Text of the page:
A "severe" quake this morning in Cook Strait caused damage and was felt as far away as Auckland.
It also increased the probability of further severe aftershocks, GeoNet seismologist John Ristau said.
The 5.4-magnitude quake struck at 1.07am today, just over a week since a 6.5 magnitude Cook Strait earthquake which caused damage around Wellington.
Today's quake was 12 kilometres deep and 20km east of Seddon in Cook Strait. It was followed by a swarm of smaller quakes.
More than 1500 people, mainly in the upper South Island and lower North Island, reported feeling the quake.
At least one person reported that it caused damage.
"I certainly wouldn't be surprised if this earthquake knocked items off shelves," Ristau said.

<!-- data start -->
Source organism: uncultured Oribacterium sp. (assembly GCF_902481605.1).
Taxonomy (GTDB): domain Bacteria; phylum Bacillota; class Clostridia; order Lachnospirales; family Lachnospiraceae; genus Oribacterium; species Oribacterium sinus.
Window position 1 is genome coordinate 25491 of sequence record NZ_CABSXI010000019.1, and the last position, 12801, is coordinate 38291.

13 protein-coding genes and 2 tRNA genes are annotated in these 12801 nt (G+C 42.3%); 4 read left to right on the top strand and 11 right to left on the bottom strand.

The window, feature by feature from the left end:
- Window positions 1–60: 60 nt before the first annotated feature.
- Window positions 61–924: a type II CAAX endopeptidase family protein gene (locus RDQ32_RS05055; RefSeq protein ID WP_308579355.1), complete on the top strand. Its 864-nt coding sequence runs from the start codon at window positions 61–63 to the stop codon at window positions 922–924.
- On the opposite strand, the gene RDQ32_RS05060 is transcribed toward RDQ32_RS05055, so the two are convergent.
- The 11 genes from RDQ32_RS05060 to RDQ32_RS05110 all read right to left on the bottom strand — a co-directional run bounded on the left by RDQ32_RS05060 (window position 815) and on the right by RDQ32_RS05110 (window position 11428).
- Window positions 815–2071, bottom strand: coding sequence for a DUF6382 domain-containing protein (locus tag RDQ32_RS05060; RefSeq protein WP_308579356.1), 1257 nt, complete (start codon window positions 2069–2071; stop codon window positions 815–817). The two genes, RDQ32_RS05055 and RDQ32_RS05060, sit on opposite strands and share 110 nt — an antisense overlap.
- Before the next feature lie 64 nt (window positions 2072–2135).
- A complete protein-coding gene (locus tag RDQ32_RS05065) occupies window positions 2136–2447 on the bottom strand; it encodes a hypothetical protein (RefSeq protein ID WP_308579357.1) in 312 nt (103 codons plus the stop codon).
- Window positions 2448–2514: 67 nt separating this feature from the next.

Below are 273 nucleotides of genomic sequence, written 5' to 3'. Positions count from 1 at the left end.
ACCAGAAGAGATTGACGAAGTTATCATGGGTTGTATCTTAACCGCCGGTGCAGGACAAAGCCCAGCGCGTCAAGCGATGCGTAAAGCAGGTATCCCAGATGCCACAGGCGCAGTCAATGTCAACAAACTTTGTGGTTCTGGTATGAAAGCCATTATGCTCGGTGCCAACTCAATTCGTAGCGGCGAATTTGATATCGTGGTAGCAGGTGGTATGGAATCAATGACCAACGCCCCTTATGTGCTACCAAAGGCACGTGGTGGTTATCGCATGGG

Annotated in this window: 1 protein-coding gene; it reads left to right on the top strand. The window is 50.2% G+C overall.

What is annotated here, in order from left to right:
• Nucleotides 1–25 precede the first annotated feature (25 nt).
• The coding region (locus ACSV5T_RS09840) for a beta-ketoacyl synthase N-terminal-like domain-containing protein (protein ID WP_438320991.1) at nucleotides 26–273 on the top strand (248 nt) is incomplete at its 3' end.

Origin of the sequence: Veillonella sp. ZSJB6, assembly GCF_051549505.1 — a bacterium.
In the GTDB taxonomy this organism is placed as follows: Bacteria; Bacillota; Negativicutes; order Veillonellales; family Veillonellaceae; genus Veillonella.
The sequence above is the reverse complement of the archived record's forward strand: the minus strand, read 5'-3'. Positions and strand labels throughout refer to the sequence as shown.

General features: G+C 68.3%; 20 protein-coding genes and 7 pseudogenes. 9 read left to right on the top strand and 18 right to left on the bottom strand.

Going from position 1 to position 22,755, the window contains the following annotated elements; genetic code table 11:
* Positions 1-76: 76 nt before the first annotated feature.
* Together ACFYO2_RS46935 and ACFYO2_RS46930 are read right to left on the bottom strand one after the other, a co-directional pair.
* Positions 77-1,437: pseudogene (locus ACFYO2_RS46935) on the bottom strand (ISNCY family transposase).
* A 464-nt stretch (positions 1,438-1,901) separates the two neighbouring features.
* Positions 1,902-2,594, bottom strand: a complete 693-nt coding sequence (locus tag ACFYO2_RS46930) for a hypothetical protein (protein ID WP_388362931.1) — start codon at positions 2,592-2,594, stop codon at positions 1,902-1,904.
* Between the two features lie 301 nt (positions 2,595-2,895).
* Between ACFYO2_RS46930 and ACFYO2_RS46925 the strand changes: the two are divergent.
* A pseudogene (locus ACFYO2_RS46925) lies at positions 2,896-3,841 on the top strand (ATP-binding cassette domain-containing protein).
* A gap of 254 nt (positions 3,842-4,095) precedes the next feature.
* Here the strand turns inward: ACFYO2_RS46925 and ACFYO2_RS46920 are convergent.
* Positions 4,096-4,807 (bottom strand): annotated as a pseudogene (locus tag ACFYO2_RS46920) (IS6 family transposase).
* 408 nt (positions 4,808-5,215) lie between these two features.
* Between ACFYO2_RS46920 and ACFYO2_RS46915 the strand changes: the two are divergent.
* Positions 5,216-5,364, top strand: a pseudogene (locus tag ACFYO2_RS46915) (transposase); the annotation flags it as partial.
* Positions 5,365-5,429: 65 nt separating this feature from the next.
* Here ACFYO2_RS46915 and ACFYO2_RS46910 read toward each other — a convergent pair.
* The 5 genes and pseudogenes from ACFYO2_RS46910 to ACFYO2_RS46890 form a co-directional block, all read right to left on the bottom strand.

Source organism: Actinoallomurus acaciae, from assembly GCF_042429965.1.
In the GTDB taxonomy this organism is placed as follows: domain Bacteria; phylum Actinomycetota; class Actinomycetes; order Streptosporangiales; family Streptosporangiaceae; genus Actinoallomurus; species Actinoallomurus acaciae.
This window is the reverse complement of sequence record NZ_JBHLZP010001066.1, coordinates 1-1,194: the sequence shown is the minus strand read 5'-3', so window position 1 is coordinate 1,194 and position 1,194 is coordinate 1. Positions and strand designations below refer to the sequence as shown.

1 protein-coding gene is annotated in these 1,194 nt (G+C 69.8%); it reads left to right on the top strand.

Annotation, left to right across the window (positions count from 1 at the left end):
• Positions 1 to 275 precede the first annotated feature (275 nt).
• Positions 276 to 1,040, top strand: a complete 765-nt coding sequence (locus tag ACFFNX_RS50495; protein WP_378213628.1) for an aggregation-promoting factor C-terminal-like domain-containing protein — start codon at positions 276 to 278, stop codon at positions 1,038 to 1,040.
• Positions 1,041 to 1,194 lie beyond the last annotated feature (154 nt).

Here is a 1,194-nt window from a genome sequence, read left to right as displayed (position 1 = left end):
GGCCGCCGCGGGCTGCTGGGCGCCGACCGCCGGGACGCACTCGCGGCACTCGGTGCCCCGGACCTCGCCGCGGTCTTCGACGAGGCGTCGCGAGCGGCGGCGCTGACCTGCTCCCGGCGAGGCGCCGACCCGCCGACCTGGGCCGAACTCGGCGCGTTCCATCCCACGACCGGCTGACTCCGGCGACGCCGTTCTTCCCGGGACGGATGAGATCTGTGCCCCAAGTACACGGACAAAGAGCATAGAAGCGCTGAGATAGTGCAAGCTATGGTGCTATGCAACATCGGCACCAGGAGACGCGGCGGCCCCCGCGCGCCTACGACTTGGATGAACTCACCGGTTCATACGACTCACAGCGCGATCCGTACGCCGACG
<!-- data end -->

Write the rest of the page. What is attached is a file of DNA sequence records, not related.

It was also felt in Auckland, Hamilton, and Tauranga.
At midday yesterday, GeoNet had downgraded the chance of a 5-5.9 aftershock within 24 hours to 11 per cent. Ristau said that when GeoNet reworked its figures, it would increase the likelihood of a 5-5.9 aftershock.
Meanwhile, another heritage-listed central Wellington landmark has been closed in the wake of the big earthquake on July 21.
Parishioners who turned up for Sunday mass at St Mary of the Angels in Boulcott St yesterday were ushered into the church hall and told the 91-year-old building had been closed for up to 18 months for earthquake strengthening work.
It follows the forced evacuation of the Old Public Trust building in Lambton Quay, which sustained serious damage in the 6.5 magnitude earthquake.
The category 1 heritage-listed St Mary's, which had already been yellow-stickered as requiring strengthening work, came through the quake unscathed, but parish priest Father Barry Scannell said the safety of parishioners was paramount.
- © Fairfax NZ News
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